Bold, bulbous, and irregular, Kazunori Hamana creates vast ceramics that absorb and update Japanese craft traditions.
Guided by nature and executed through intuition, his striking vessel sculptures are imbued with an appreciation for the concepts of wabi-sabi, aspects of which advocate for the acceptance of impermanence.
Blum & Poe Los Angeles recently presented his first exhibition since announcing his representation, bringing together a series of floor-based sculptures including collaborative pieces made with artist Yukiko Kuroda.
Based in Isumi, a rural village in Japan’s Chiba prefecture, Hamana works concurrently as a rice farmer, artist, and fisherman.
Moving here from Tokyo, where he ran a restaurant and trainer shop in the fashionable Harajuku district, he has cultivated a practice that harmonises with his surroundings.
It follows that his work is made with natural clay sourced from the country’s Shiga prefecture. Hamana follows a demanding process building his vessels from coils before applying and texturing the works with abstract and geometric patterns in his own mineral glazes.
In shape, Hamana experiments with the traditional Japanese tsubo jar. Conventionally used for storage, this wide shouldered jar is liberated from its uniform curves. As he has explained, ‘Clay is a natural thing; it changes. I don’t want to fight with nature, so I follow it.’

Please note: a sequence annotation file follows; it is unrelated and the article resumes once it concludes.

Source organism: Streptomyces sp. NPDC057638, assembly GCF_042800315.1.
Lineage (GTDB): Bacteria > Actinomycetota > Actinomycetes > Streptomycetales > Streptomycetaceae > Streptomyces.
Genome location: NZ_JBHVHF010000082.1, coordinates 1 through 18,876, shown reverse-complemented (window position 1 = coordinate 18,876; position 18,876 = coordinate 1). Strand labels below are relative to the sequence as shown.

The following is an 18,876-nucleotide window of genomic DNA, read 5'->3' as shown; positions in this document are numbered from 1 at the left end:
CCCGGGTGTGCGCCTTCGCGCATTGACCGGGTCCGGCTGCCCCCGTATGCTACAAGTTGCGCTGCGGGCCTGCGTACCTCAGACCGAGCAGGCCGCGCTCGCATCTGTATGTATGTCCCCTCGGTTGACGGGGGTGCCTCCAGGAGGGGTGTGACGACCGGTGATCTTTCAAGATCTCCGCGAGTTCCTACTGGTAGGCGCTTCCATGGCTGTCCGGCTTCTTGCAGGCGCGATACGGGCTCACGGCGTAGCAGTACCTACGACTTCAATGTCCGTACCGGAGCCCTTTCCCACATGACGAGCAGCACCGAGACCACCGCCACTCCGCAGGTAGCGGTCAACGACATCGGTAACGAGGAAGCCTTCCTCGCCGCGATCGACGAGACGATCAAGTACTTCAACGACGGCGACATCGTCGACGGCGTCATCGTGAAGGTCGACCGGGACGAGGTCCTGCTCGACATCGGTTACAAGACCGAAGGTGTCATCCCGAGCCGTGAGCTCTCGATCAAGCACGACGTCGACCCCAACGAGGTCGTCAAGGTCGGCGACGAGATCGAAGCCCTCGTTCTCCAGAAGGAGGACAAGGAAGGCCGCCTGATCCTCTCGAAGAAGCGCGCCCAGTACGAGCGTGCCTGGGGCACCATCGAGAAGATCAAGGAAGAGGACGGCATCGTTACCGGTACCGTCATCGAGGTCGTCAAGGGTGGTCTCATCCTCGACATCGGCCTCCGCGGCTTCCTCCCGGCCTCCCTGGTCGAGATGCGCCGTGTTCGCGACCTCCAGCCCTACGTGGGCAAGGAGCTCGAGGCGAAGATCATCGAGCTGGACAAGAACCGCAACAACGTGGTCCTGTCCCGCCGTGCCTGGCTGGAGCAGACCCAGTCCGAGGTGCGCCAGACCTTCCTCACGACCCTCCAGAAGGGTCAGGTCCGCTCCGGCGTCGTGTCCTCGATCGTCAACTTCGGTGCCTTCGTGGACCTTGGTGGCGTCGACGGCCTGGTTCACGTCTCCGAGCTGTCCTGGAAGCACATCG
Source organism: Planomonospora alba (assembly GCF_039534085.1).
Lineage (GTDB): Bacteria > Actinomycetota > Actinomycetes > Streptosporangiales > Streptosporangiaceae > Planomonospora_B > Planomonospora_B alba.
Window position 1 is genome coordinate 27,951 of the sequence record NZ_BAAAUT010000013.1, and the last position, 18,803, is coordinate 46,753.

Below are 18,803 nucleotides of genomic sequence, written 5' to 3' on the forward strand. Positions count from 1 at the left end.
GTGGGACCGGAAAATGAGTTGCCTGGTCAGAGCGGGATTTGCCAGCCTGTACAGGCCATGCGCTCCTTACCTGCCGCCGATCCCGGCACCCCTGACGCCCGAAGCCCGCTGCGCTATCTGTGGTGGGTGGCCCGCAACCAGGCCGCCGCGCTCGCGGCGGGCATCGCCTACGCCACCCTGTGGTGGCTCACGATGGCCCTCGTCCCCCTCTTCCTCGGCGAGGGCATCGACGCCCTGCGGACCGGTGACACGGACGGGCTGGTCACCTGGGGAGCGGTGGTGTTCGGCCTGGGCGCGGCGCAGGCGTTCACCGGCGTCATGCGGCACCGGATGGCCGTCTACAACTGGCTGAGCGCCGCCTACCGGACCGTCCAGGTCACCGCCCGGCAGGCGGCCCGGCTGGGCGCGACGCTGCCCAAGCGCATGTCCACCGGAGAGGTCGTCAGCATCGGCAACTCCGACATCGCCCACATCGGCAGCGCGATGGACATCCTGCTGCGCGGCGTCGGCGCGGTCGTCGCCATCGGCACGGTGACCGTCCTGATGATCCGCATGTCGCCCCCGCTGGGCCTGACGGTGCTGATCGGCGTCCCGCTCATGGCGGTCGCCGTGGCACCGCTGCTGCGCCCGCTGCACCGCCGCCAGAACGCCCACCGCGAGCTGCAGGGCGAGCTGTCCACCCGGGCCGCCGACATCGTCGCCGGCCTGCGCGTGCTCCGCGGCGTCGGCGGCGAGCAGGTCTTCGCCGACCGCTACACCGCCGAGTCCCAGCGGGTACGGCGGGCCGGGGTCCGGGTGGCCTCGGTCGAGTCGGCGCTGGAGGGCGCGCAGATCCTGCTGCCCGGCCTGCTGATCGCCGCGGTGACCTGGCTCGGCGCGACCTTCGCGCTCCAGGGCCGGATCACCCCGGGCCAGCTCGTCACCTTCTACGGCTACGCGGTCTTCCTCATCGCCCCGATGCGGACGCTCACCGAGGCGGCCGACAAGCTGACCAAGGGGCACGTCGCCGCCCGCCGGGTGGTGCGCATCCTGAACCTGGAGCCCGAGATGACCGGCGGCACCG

Hamana allows his vessels to tilt and bulge unevenly. Their lips undulate. A work like Untitled (2021) collapses in on itself. Others like Untitled (2019/2020) make explicit their precocity with thick stitches of tin weaving in and out of their cracks.
The surfaces are equally fragile. Scratches and scores mark them, as do their immediate environmental surroundings. In an interaction with the atmosphere, once fired and glazed, Hamana lets his objects sit by the seashore.
Amid the rice fields and flora, the pieces react with the salty air. Flecks of salt might add to their patterning while the colours, exposed to the rainfall, might crumble and flake away. Hamana’s collaboration with Yukiko Kuroda has added to this atmospheric transformation.
Kuroda marks the works with fragments of rice grains and integrates other materials in an unorthodox process of kintsugi. Through this art of repair, bamboo, antique paper, straw and coloured urushi, a Japanese lacquer, are introduced.
Hamana’s delicate and innovative works are well recognised. Notably, the artist exhibited with Minoru Nomata at White Cube, Paris, 2021. He has been exhibited internationally at institutions, including, Headlands Center for the Arts, CA, 2021; Towada Art Center, Japan, 2017; Yokohama Museum of Art, Japan, 2016.
He was selected for an exhibition curated by Japan’s leading artist, Takashi Murakami at Blum & Poe, Los Angeles and New York, 2015-2016. With prices ranging from $15-30,000, this first show has proved popular with healthy sales.